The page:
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Brill’s Companion to the Reception of Aeschylus explores the various ways Aeschylus’ tragedies have been discussed, parodied, translated, revisioned, adapted, and integrated into other works over the course of the last 2500 years. Immensely popular while alive, Aeschylus’ reception begins in his own lifetime. And, while he has not been the most reproduced of the three Attic tragedians on the stage since then, his receptions have transcended genre and crossed to nearly every continent. While still engaging with Aeschylus’ theatrical reception, the volume also explores Aeschylus off the stage--in radio, the classroom, television, political theory, philosophy, science fiction and beyond.


Otis T. Mason organized and maintained the ethnological materials housed and collected by the early Smithsonian Institution and created the system used for their display. This chapter explores the ancient ideas that informed early museum anthropology and World’s Fairs displays under the leadership of Mason and the Smithsonian. Mason’s education and scholarly background shows that the organizational principles for his “progress of the races” displays were rooted in his interpretations of and belief in certain aspects of the classical theory of environmental determinism, especially those expounded in the Hippocratic Airs, Waters, Places. Mason’s work on Native American cultures reveals both his classical education and his early investment in European theories of the evolution of mankind. Mason’s environmental scheme was combined with the then prominent theories of the progress of mankind to create ethnographic exhibits that promoted a “proper interpretation of social and political reality” (, 3). These exhibits organized the races—Native Americans in particular—on a spectrum from savage to barbarian to enlightened, civilized, and free that reflected his fusion of modern ideas of race progress with ancient environmental determinism. This fusion informed his core theoretical idea of the “culture area”, a theory that linked technological and cultural development to the availability of resources and climate. A people who had not progressed from the stage of dependence on their environment were considered, like Brinton’s “black, brown, and red” peoples, “lower” culture groups (). Mason’s theories and manifestation of them in museum displays allowed for and encouraged the systematic eradication of these lesser races, something he considered not only inevitable but necessary for the continued progress of the “higher” races.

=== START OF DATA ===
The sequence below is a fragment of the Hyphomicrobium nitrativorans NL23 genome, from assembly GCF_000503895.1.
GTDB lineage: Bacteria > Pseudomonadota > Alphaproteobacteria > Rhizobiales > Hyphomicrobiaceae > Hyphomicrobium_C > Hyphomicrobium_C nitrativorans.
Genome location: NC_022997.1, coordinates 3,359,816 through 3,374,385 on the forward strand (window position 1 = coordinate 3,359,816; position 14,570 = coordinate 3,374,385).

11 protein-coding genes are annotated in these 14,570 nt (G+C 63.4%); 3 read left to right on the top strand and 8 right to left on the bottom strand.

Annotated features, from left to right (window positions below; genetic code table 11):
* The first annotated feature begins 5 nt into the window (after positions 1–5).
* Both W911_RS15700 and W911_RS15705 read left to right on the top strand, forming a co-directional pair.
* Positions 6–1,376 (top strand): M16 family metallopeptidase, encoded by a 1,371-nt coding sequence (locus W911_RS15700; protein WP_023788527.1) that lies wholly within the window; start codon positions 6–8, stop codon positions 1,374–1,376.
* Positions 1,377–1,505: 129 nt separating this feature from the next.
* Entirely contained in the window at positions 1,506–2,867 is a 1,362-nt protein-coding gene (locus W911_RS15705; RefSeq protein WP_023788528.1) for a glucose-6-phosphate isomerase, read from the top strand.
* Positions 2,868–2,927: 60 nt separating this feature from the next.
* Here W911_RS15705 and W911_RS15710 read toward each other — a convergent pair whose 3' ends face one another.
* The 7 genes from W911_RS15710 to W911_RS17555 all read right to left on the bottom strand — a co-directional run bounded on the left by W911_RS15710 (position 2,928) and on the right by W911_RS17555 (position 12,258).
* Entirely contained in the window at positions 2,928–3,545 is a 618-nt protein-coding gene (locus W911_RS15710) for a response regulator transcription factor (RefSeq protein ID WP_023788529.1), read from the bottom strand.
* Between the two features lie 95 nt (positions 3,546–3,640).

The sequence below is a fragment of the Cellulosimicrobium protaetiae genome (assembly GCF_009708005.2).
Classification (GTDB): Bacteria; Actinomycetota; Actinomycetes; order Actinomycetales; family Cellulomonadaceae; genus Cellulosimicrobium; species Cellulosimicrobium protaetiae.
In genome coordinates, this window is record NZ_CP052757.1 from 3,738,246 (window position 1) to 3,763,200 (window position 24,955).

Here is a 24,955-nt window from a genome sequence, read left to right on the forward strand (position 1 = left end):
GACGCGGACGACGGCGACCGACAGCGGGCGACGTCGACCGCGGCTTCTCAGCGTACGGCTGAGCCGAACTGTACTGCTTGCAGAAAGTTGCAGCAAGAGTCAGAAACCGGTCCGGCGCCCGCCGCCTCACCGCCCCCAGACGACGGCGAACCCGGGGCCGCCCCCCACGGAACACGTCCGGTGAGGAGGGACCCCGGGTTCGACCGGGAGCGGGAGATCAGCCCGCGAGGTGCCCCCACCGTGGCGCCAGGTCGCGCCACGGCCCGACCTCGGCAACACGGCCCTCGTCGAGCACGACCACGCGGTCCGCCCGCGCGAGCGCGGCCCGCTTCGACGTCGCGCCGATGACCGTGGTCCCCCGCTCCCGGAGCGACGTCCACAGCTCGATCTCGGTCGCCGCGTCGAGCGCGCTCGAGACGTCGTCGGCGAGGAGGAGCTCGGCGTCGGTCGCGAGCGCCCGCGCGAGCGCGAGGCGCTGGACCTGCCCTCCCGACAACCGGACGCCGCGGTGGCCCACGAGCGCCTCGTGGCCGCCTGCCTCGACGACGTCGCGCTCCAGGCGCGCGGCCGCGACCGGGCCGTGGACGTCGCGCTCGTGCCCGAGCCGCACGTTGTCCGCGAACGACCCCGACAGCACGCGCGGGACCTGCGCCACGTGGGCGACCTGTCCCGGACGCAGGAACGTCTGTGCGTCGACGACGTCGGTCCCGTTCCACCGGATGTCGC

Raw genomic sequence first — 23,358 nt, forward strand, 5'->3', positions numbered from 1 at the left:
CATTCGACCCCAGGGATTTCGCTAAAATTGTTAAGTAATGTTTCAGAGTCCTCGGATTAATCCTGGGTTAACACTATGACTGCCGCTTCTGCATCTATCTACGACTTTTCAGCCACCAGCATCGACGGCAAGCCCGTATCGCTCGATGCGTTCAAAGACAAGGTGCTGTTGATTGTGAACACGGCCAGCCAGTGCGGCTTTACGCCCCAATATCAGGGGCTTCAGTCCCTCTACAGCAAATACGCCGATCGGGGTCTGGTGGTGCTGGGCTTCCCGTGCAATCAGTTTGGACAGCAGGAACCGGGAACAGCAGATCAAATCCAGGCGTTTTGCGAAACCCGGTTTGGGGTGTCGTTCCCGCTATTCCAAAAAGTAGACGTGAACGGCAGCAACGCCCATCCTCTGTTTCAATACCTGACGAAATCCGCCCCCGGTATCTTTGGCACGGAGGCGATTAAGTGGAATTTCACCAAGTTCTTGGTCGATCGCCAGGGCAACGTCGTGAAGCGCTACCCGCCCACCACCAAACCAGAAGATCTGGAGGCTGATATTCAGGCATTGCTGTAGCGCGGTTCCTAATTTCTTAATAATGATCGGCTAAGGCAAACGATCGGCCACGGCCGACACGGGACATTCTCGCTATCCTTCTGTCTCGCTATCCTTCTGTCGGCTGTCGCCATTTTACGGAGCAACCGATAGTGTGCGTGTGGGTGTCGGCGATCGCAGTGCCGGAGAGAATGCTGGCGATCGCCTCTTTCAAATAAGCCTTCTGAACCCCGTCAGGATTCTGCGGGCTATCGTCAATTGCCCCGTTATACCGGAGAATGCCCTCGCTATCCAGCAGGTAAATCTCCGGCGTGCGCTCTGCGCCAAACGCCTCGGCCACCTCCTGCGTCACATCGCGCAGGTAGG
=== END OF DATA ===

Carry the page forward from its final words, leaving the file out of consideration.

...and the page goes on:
In: Brill's Companion to Classics and Early Anthropology
In: Brill's Companion to the Reception of Aeschylus
In: Brill's Companion to the Reception of Aeschylus
In: Brill's Companion to the Reception of Aeschylus